The information put out by the government and many other sources says you need to store 1 gallon of water per person. I have said that myself on many occasions. But upon further study and reflection, I want to put some qualifications on that amount.
Two-thirds of our body’s weight consists of water. We need water for blood circulation, respiration and converting food to energy. Water is the body’s second most important need coming right after oxygen.
We constantly lose water through sweat, urine and even breathing. Water your body loses must be replaced for your organs to continue to work properly. Dehydration occurs when you’re losing more water than you’re taking in. Extreme heat, can cause an adult to lose half a gallon of water through sweat alone.
Dehydration can set in within an hour without water in extreme heat. A combination of hard physical exercise and extreme heat and no water can lead to death in a few hours.
Cold environments can cause dehydration. Cold air does not hold much moisture; every breath you take dehydrates your body, even if you aren’t sweating.
About 80 percent of our daily water intake comes from drinking, and 20 percent comes from the foods we eat. This figure is variable depending on the moisture contents of our foods. Fresh foods will normally have higher water content than dried or preserved foods. We will need extra water storage if we are using dried, salted freeze-dried foods.
We are spoiled, the average American uses 80 gallons to 100 gallons of water per day, this includes flushing the toilet, showering, and hand washing and cooking.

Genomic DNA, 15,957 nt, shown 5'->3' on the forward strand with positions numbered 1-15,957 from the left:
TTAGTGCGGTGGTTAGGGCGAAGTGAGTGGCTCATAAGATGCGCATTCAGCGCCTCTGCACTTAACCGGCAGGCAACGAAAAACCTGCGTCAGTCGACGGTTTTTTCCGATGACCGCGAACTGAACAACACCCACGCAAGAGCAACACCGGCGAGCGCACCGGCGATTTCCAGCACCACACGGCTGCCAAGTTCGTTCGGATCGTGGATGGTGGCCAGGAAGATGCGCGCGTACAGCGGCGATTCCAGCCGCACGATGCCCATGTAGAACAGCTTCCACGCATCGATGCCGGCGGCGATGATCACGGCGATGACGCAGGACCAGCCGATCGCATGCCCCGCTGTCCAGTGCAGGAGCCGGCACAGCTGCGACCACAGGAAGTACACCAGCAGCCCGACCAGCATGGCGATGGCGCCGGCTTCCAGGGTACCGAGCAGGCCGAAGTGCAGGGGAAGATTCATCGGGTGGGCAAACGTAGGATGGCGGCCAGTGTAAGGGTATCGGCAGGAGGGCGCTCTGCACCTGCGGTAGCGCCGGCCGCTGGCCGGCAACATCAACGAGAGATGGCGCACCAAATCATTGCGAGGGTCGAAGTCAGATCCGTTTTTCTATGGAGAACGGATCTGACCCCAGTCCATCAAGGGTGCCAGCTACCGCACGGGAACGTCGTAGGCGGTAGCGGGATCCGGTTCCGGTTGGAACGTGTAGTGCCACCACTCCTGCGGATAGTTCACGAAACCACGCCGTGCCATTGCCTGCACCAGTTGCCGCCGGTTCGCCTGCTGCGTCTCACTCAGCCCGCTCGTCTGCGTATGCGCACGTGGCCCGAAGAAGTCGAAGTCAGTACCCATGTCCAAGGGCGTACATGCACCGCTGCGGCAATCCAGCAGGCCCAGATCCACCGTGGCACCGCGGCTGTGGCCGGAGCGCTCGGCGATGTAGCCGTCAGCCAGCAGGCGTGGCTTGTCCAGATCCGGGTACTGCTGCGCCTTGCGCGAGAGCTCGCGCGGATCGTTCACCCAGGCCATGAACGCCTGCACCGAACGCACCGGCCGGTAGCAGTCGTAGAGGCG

Your water storage should take into account the following.
- Children, nursing mothers and sick people may require more water.
- Additional water may be needed in a medical emergency.
- If you live in a warm weather climate, more water may be necessary. In a desert environment, water needs can double.
A large portion of those 80 – 100 gallons of water we normally used is for sanitation. This helps us to stay healthy. One gallon a day is largely drinking and cooking water. This is ok for a short period of time. But how much water storage do we need for the long term?
How much Water Storage do we really need?
The simple answer is as much as you can practically store, along with a system to replenish your supply. In addition to your water storage, you need the means to treat your water. This could include filters, chemical treatment, Sodis or even boiling or distillation.
Replenishment could come from a surface or underground water, but have a plan. Your water storage is not going to last forever. You can get by on much less, than we use today, but you will still use more than you expect, even with good rationing.
Follow this link to How to Store Water in a Compact Space